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Summer storms may contribute to ozone loss

July 25, 2012 This article courtesy of Nature News.

Study suggests ozone layer sensitive to global warming – and potentially geoengineering techniques – at mid-latitudes

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New research suggests summer thunderstorms across the United States inject water vapour far higher into the atmosphere than previously believed, enabling a cascade of chemical reactions that could pose a new threat to the Earth’s protective ozone layer as the climate warms.

A team led by Harvard University atmospheric scientist James Anderson made the discovery while investigating the origins of high-altitude cirrus clouds, the thin and wispy clouds that frequently blanket the sky – and trap heat, contributing the greenhouse effect.

Working aboard two aircraft as part of a larger NASA investigation, Anderson’s team expected to see average summer storms pump water vapour into the upper troposphere to supply cirrus clouds at altitudes of around 14 kilometres. Instead, they reported today in Science, about half of the storms injected vapour all the way into the stratosphere, reaching altitudes of up to 20 kilometres.

“We were shocked,” he says. “Standard run-of-the-mill Midwestern thunderstorms are far more capable of injecting water vapour into the stratosphere than we once thought.”

The implications for stratospheric ozone, which shields the Earth from ultraviolet radiation, are significant given that the chlorine reactions that destroy ozone are governed primarily by temperature and water vapour temperature. If storm activity increases as expected due to global warming, Anderson says, the destruction of stratospheric ozone – and consequent increase in ultraviolet radiation levels – could be significant.

Given that those same reactions also depend on sulphate aerosols, the research also raises questions about potential geoengineering schemes that involve pumping sulphate aerosols into the stratosphere to reflect sunlight back into space. This has prompted initial discussions about a series of atmospheric experiments as well as an erroneous press report of a possible geoengineering experiment.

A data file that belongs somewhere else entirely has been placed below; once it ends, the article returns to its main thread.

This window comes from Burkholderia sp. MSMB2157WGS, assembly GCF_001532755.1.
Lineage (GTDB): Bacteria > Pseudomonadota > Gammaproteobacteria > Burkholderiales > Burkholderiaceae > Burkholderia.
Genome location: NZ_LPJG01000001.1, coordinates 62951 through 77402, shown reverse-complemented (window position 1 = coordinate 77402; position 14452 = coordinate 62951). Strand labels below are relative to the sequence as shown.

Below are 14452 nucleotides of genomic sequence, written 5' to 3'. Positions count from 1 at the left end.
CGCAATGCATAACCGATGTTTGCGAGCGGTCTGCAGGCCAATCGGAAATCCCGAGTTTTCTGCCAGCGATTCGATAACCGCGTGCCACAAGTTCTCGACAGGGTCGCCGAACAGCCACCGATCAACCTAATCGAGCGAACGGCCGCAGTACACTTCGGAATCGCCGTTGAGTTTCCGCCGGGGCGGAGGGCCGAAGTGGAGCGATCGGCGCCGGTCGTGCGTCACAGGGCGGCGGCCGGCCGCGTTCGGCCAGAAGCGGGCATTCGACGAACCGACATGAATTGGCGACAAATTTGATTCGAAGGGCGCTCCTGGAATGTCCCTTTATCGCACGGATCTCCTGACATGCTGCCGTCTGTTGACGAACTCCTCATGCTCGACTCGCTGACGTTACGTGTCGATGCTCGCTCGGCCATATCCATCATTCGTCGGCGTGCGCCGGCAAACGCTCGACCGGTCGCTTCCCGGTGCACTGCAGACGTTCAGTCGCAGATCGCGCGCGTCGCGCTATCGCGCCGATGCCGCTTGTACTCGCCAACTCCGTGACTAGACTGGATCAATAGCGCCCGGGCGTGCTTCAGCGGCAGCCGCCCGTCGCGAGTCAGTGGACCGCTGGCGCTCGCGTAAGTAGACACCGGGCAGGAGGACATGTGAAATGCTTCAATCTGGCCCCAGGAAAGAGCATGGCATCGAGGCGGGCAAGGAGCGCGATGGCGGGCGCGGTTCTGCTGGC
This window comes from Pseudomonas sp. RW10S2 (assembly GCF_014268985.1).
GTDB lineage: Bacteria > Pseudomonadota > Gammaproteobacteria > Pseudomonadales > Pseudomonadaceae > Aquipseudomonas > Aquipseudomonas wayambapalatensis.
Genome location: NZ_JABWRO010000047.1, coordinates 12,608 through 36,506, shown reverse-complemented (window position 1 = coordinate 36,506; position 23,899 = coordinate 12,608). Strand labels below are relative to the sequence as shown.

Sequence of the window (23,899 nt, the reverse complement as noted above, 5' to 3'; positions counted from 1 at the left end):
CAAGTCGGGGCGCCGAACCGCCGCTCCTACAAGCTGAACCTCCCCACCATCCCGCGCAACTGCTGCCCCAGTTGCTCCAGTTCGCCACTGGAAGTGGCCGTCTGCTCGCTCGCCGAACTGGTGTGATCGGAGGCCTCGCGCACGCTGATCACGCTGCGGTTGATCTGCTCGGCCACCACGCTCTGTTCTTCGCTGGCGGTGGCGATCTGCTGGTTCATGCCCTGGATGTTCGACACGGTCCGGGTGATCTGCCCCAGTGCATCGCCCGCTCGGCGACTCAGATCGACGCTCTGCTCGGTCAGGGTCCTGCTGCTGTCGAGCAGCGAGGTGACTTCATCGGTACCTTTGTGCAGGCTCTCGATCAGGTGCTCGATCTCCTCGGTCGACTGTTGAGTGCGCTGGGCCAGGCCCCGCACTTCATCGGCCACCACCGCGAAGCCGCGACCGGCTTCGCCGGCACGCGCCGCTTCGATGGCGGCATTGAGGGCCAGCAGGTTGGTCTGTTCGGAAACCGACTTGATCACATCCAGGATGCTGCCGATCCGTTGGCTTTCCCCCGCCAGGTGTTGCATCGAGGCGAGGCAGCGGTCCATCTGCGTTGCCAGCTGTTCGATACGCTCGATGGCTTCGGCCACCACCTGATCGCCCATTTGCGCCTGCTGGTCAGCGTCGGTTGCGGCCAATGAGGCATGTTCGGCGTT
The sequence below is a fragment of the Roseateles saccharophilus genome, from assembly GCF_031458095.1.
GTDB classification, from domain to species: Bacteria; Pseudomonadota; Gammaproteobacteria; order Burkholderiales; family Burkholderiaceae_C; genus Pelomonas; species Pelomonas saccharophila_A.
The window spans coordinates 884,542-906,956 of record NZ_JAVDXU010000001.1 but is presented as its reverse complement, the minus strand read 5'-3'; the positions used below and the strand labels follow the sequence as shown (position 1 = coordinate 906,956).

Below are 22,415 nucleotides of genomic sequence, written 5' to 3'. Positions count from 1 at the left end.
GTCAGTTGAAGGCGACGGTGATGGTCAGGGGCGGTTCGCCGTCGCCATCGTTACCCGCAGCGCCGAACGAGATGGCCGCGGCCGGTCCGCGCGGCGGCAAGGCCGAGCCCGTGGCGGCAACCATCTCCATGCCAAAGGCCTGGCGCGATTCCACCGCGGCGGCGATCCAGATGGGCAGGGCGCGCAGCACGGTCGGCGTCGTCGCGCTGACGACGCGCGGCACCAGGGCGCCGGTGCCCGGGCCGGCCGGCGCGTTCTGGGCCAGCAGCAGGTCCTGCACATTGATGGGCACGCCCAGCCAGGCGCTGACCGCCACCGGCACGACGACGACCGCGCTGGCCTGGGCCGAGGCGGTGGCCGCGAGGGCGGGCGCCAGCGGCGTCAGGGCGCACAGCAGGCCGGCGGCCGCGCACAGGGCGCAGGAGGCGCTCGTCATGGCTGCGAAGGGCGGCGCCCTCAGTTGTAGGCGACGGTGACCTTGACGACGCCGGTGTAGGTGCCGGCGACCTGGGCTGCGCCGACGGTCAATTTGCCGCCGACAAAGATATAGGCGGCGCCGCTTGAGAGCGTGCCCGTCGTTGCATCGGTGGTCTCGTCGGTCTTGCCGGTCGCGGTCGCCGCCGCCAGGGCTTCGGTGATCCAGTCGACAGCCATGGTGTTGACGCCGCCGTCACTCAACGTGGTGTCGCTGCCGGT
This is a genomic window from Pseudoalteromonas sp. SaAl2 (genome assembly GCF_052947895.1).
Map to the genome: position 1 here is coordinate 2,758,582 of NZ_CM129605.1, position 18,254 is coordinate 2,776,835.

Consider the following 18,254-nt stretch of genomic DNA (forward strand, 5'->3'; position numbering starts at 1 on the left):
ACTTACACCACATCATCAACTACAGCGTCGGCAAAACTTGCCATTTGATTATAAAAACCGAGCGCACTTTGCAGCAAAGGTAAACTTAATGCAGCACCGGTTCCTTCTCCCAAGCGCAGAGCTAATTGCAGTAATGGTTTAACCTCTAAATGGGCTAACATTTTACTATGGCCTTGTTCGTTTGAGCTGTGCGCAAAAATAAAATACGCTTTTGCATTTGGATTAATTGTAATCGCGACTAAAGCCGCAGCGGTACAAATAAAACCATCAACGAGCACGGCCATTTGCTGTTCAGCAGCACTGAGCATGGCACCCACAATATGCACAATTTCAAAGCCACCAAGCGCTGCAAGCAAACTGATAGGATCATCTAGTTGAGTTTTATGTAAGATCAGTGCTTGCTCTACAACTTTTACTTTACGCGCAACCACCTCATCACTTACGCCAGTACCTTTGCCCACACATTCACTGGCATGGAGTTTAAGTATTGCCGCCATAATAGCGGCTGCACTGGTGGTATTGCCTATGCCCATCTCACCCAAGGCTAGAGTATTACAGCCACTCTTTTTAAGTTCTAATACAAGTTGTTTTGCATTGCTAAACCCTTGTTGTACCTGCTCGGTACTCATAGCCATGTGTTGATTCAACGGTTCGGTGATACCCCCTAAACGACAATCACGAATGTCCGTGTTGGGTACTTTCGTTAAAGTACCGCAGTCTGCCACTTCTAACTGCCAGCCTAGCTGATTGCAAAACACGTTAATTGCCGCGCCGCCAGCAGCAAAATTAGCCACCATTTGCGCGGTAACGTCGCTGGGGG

Andrew Dessler, an atmospheric scientist at Texas A&M University in College Station, who was not involved in the current study, says the paper represents a schematic assessment that must now be addressed with further observations. “I’m not at all surprised that this happens, but I think a challenge is really going to be quantifying all aspects of the problem,” he says, including the stratospheric reactions and the frequency of the water vapour injections.

The affected area of the stratosphere – located between 15 and 20 kilometres in altitude – contains about 20 percent of the total stratospheric ozone. Anderson says he sees the same conditions for rapid ozone destruction that scientists have investigated for decades in Antarctica and more recently in the Arctic. Assuming cases in which water vapour content increases by 150 and 190 percent, Anderson’s team suggests that between 25 and 35 percent of the ozone in that area could be destroyed within a week under the right conditions.

Kerry Emanuel, a climatologist at the Massachusetts Institute of Technology in Cambridge said the study puts a spotlight on a question that his profession has yet to pin down: How will these storms respond to climate change? “We really don’t know the answer to that question,” he says. “This is a surprisingly under-developed field.”

Geoengineering risk

The study also raises questions about geoengineering, because these chemical reactions depend on the presence of sulphate aerosols; artificially increasing the sulphate aerosol concentrations would increase the surface area where the reactions take place. “The worst cocktail you can think of is to inject a combination of sulphur and water into the stratosphere, and that is exactly what would be happening,” Anderson says. “Nature would be injecting the water, and humans would be injecting the sulphates.”

David Keith, a leading geoengineering expert and colleague of Anderson’s at Harvard, says the study speaks to the need for further analysis but does not necessarily rule out geoengineering. The increased risk from water vapour and sulphates must be weighed against the fact that chlorine levels in the atmosphere are dropping due to successful implementation of the Montreal Protocol on ozone-depleting substances, Keith says. Initial calculations, he adds, suggest that the two effects could roughly cancel each other out.

Anderson and Keith are now discussing ways to conduct a series of atmospheric experiments – via balloon or aircraft – to test the risks to ozone, including the release of both water vapour and sulphates into the stratosphere. The latter possibility sparked a brief media frenzy last week when a news report surfaced suggesting that Anderson and Keith were planning to conduct a geoengineering experiment within the year. Both say the idea is still in the discussion and modelling phase and would need to go through the full suite of public funding and regulatory approvals before it moves forward.

Although releasing sulphates into the stratosphere would clearly qualify as a geoengineering experiment, Keith says it would be justified in order to understand the basic chemistry that is under way at present in the stratosphere today. And although they have not determined how much sulphur would be necessary, Keith points out that even an injection of one tonne would barely register given that global sulphur emissions currently add up to around 50 million tonnes annually.

“In my view we must simply know more, and knowing more means knowing the risks,” Keith says. “And you cannot know the risks just by computer modelling.”

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